At the moment there is no easy way to find a clinical trial that may be suitable for you. For now, the best thing to do is to ask your doctor, or the health professional who you see most often.
You can browse all of the trials that the CTU has open to recruitment. You can also visit the website of Current Controlled Trials where you can search a number of registers of clinical trials.
Some charities have developed registers of clinical trials on their area of interest. Cancer Research UK runs Cancer Help. On this site you will find a user-friendly guide to many cancer trials that are going on in the UK at the moment.
If you're healthy and are interested in taking part in a trial, please take a look at the Help Make History website.
All trials have guidelines about who can take part. These are called inclusion/exclusion criteria. These criteria are used to make sure that trials include the people who might benefit most from a new treatment, and exclude those for whom the new treatment might not be safe or appropriate. In many trials, women who are pregnant or trying to get pregnant are excluded. This is to ensure that there is no danger to the pregnancy. Other trials only include people of a certain age, or at a particular stage in their illness. A person cannot take part in a trial if, in their doctor’s opinion, they should be in one trial group as opposed to another. For example, if a trial is comparing whether or not to treat people identified very early in HIV disease, people who need treatment at that stage cannot join the trial.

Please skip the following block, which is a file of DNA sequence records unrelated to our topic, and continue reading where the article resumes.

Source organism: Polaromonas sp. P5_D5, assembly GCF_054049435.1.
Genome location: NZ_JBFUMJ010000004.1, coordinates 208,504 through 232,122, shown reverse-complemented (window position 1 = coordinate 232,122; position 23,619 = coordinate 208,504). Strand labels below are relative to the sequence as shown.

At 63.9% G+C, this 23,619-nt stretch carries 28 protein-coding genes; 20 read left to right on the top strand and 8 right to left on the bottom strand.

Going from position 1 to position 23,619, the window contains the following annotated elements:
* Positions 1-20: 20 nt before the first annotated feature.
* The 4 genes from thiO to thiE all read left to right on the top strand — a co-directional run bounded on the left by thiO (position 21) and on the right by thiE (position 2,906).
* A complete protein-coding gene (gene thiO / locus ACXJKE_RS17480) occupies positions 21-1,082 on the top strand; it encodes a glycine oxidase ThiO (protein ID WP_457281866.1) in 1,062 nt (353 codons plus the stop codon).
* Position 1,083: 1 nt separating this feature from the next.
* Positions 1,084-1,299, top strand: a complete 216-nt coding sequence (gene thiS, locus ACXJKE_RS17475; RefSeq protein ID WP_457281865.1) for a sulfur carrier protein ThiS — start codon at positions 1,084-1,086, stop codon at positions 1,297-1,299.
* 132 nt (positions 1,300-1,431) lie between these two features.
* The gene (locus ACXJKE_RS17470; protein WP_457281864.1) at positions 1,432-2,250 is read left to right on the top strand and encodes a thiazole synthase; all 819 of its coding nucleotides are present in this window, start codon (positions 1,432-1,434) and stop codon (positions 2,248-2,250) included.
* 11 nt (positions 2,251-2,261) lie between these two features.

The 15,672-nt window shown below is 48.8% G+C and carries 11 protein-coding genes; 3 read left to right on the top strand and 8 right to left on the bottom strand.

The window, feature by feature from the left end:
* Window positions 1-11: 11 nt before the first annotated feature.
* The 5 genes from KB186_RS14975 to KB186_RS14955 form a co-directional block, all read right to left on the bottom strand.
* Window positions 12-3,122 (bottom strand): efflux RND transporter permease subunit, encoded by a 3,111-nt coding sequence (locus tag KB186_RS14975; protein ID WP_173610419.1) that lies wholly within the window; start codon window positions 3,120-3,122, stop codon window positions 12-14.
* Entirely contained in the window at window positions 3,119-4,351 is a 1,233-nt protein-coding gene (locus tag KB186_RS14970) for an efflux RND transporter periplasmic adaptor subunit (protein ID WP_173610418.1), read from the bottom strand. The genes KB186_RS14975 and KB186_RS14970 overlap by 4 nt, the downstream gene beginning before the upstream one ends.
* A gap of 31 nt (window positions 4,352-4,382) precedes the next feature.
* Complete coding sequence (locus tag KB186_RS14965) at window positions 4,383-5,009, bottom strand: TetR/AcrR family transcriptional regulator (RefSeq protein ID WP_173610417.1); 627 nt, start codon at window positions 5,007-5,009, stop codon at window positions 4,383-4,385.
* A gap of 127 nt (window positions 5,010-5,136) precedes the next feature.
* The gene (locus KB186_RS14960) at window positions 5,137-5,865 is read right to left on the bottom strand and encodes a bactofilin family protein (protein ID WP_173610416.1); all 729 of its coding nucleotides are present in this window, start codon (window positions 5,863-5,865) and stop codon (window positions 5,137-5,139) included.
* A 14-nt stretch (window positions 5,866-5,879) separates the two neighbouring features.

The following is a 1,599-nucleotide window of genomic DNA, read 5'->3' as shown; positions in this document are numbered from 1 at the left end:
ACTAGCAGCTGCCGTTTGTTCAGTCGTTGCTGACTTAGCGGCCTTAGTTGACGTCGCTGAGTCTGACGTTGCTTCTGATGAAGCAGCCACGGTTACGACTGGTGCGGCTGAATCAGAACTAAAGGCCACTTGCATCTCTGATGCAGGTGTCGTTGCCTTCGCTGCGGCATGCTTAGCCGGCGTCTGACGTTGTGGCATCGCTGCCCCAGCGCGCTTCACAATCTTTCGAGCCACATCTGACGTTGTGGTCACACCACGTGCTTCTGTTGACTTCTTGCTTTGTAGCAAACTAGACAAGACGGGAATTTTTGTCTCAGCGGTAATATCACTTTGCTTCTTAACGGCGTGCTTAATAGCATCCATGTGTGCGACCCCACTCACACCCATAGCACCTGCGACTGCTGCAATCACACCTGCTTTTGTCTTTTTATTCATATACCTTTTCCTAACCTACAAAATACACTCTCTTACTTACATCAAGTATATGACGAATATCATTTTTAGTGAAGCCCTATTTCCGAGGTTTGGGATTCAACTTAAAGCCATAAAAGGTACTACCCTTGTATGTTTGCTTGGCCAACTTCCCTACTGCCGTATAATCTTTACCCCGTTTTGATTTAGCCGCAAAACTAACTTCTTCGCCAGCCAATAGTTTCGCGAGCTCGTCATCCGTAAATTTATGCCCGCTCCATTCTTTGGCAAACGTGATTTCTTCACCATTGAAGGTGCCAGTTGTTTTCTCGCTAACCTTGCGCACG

You can find out more about the inclusion and exclusion criteria for all CTU trials that are currently open to recruitment on the individual study page.
For more information about clinical trials, try our section on What questions to ask about a trial?
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